For those of a certain age, there’s a lovely BBC Five Live podcast to mark the 25th anniversary of England v Scotland at Euro 96, to get fans in the mood for the return of the world’s oldest international football rivalry at Euro 2020.
English and Scottish fans in our team started sharing memories of that day. Of how different it would have been if McAllister had scored his penalty. No Gazza’s Goal or the dentist chair celebration. And no Three Lions singing from the stands.
There’s a lovely moment in the podcast of a Scottish fan who brought with him in 1996 a piece of turf to replace the Wembley turf that was stolen in 1977 during the infamous Tartan Army pitch invasion. When Scotland fans in Tam o’Shanter hats dressed like Bay City Rollers fans, carrying Rod Stewart on their shoulders, and collapsing the England goals as they sat on the crossbars. You coudnae make it up…
And it got us to thinking about the power of football that connects across lifetimes and generations, and its potential for gifts in Wills.
In our 2019 report Giving Tomorrow – What will the sector look like in 25 years’ time? we predicted that rather than leaving one or two charitable donations, people will choose to split their giving between a mixture of national, local and international causes with football clubs, mosques, temples and local parks to benefit from a share currently reserved for big charities.
Football has all the ingredients that a charitable cause would love to have:
It’s a lifelong passion that borders on obsession; a shared tribal identity that gives meaning to peoples’ lives and a deep connection to a cause they want to preserve when they die.
Look at the recent fan revolt against the European Super League and you start to see the deep grassroots desire to protect the game’s future.
Its history is shared through treasured memories. I remember exactly where I was when England played Scotland 25 years ago: the pub where I sat with friends; and spilling onto Clapham Common afterwards, to play skins v shirts and get sunburnt.
It connects generations. Football is something you inherit. My father-in-law has been going to Anfield for 70 years and his three season tickets in row 11 on the halfway line will be inherited.
It has symbols and memorabilia that fans share and identify with. One of my life regrets is that I didn’t keep those Panini sticker albums from World Cup 1978 to 1990! I’ve heard the average age of Panini collectors is 50+. Perhaps there’s a legacy giving campaign in there somewhere involving old World Cup Panini stickers!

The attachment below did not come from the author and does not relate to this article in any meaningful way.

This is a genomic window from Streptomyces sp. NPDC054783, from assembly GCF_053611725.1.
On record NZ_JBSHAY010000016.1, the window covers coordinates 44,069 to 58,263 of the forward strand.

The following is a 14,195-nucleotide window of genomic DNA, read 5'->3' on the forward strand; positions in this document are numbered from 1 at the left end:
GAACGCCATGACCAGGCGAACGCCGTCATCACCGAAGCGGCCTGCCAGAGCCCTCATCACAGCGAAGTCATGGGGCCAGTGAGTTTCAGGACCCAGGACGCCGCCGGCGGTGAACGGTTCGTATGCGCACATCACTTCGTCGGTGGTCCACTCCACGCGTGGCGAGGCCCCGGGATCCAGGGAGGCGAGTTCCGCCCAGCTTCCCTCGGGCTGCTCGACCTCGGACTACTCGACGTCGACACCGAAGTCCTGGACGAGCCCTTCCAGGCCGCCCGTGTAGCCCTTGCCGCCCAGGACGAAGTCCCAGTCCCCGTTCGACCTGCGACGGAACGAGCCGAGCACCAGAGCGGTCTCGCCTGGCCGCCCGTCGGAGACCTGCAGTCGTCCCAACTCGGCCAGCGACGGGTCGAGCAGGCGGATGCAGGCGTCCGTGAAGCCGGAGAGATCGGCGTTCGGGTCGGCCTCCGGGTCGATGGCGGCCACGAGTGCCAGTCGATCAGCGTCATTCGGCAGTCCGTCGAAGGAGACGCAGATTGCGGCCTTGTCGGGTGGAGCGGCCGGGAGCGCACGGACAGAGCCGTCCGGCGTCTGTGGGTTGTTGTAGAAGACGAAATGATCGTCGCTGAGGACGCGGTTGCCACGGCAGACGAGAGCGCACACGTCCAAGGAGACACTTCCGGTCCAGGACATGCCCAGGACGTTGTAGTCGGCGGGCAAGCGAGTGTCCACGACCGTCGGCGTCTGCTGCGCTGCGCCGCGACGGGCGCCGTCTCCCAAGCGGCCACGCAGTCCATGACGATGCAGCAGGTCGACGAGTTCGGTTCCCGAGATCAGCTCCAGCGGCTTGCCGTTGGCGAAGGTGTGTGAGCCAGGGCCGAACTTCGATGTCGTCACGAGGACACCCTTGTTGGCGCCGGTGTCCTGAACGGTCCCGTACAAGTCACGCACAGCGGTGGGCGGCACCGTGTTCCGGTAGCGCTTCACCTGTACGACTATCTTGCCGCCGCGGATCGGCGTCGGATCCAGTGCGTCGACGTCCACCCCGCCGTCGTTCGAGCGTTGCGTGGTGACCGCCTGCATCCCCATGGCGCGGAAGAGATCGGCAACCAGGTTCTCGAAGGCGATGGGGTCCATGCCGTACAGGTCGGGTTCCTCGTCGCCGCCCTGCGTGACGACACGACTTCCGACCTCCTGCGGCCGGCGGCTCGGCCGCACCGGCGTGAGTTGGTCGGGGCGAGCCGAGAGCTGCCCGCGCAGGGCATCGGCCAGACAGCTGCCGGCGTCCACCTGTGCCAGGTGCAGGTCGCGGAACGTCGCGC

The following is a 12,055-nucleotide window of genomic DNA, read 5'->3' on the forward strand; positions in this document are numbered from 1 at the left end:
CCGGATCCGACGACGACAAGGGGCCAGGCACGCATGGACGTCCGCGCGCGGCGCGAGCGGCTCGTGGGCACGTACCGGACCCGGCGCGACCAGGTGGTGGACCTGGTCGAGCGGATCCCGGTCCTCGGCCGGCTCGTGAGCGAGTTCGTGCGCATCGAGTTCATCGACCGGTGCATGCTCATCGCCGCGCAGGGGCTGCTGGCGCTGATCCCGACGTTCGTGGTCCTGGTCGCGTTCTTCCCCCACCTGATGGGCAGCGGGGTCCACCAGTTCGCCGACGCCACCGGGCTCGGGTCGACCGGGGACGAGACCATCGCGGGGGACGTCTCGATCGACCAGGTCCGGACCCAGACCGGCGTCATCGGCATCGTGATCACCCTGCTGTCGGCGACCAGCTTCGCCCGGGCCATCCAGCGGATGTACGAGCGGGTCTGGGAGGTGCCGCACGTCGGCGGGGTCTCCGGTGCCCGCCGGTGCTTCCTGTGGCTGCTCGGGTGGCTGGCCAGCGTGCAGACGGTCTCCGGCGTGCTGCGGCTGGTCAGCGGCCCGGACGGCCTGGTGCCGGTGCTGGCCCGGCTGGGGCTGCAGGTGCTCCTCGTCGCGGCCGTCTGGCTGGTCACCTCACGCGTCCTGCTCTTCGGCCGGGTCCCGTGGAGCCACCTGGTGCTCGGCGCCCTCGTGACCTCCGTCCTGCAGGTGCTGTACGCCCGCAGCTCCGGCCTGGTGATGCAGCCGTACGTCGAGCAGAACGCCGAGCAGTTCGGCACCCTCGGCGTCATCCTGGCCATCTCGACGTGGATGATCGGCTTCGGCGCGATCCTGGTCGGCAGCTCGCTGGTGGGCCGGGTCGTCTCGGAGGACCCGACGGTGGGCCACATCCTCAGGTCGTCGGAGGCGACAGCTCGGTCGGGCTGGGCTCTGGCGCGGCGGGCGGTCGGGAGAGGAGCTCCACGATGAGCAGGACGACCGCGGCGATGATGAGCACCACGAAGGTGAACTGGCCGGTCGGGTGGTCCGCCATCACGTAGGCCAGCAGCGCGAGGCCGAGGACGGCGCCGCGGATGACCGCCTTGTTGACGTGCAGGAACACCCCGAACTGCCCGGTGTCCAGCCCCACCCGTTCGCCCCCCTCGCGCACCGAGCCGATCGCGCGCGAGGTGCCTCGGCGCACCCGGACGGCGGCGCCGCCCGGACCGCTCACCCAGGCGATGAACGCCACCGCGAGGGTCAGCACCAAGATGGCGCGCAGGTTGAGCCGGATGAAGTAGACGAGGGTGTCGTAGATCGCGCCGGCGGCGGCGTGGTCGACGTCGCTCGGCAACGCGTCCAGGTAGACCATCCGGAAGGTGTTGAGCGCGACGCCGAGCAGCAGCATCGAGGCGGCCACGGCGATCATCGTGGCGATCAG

And its community is super connected – from grassroots communities to professional clubs to national teams and federations. There are online fan forums.
What could football and other sports learn from charities?
Obviously, gifts in Will and In Memory giving are a well-established income channel for many UK charities, generating over £4bn a year. It has propped up many charities during the pandemic where legacy giving has, in the main, performed better than most.
But there’s less evidence of it’s widespread use in supporting football clubs. Clubs and footballers have always been good at charitable support for local communities. But how much focus is there on attracting gifts in Wills to support the clubs themselves?
Unsurprisingly, Premier League clubs like Manchester United are encouraging their fans to leave a gift in their Will. The likes of lower tier clubs like Burton Albion are thinking much more locally, encouraging legacies to “make a positive difference for future generations in East Staffordshire”.
Perhaps local community is the lever for legacy giving to football clubs? Is this a stronger motivator than say, leaving a gift to your billionaire-owned Premier League club?
There was the case a few years back of fan Colin Rowell leaving Bishop Auckland FC £300,000 in his Will but is this more the exception than the norm?
At local cricket grounds we’re used to seeing park benches in memory of lifelong supporters. But how many are part of formalised In Memory strategies, or gestures to families close to those clubs?
We know that women are a big contributor of legacy giving to charities. Is this an opportunity for football? And the growth in women’s football and in the female audience for football would suggest
Finally, there’s the area of data, and in particular, the lesson from those charities who have developed successful stewardship programmes. It’s one thing getting a potential donor to enquire. Even more to get them to pledge. But there’s a lot that can happen over years to convert this to a legacy and the best charities see this as a relationship that is nurtured over time.
But there’s one group of football fans (and their data) that any charity legacy fundraiser would love to have at their fingertips.
They are the fans who visit the club every fortnight to take their seats – the impassioned, ultra-loyal, season ticket holders. Perhaps they form the key to legacy giving for football clubs.
Whatever happens in Euro 2020, whoever the victors and vanquished may be, football fans will be fans till they die, and will pass on their passion for others to follow.
For as Bill Shankly once said, and is often misquoted (and probably by me)…
Some people think football is a matter of life and death.
I assure you, it’s much more serious than that.Bill Shankly(ish)